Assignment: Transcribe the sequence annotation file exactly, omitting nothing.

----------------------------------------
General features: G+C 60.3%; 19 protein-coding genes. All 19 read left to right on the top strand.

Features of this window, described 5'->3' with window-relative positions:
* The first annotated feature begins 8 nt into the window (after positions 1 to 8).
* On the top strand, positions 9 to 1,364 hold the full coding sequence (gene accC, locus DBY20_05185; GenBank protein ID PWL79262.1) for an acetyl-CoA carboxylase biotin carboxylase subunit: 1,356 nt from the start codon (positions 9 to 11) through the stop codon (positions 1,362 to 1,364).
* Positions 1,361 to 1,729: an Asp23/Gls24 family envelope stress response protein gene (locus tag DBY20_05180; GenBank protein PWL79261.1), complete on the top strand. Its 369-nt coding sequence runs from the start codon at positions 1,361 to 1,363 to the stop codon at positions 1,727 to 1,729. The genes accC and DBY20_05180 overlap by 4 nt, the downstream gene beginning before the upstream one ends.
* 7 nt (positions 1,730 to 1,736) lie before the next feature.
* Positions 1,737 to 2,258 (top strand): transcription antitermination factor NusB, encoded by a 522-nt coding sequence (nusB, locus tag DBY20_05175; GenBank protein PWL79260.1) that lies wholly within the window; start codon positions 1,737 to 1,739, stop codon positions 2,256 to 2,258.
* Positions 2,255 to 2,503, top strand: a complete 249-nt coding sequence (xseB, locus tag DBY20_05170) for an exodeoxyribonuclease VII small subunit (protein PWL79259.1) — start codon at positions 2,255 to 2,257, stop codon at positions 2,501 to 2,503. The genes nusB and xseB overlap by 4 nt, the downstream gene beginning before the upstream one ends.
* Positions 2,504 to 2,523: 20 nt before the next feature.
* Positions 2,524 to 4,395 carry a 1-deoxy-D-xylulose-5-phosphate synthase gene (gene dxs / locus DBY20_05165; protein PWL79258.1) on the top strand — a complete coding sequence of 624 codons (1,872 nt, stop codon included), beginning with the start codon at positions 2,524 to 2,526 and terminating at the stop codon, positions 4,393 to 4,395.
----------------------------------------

General features: G+C 60.3%; 19 protein-coding genes. All 19 read left to right on the top strand.

Features of this window, described 5'->3' with window-relative positions:
* The first annotated feature begins 8 nt into the window (after positions 1 to 8).
* On the top strand, positions 9 to 1,364 hold the full coding sequence (gene accC, locus DBY20_05185; GenBank protein ID PWL79262.1) for an acetyl-CoA carboxylase biotin carboxylase subunit: 1,356 nt from the start codon (positions 9 to 11) through the stop codon (positions 1,362 to 1,364).
* Positions 1,361 to 1,729: an Asp23/Gls24 family envelope stress response protein gene (locus tag DBY20_05180; GenBank protein PWL79261.1), complete on the top strand. Its 369-nt coding sequence runs from the start codon at positions 1,361 to 1,363 to the stop codon at positions 1,727 to 1,729. The genes accC and DBY20_05180 overlap by 4 nt, the downstream gene beginning before the upstream one ends.
* 7 nt (positions 1,730 to 1,736) lie before the next feature.
* Positions 1,737 to 2,258 (top strand): transcription antitermination factor NusB, encoded by a 522-nt coding sequence (nusB, locus tag DBY20_05175; GenBank protein PWL79260.1) that lies wholly within the window; start codon positions 1,737 to 1,739, stop codon positions 2,256 to 2,258.
* Positions 2,255 to 2,503, top strand: a complete 249-nt coding sequence (xseB, locus tag DBY20_05170) for an exodeoxyribonuclease VII small subunit (protein PWL79259.1) — start codon at positions 2,255 to 2,257, stop codon at positions 2,501 to 2,503. The genes nusB and xseB overlap by 4 nt, the downstream gene beginning before the upstream one ends.
* Positions 2,504 to 2,523: 20 nt before the next feature.
* Positions 2,524 to 4,395 carry a 1-deoxy-D-xylulose-5-phosphate synthase gene (gene dxs / locus DBY20_05165; protein PWL79258.1) on the top strand — a complete coding sequence of 624 codons (1,872 nt, stop codon included), beginning with the start codon at positions 2,524 to 2,526 and terminating at the stop codon, positions 4,393 to 4,395.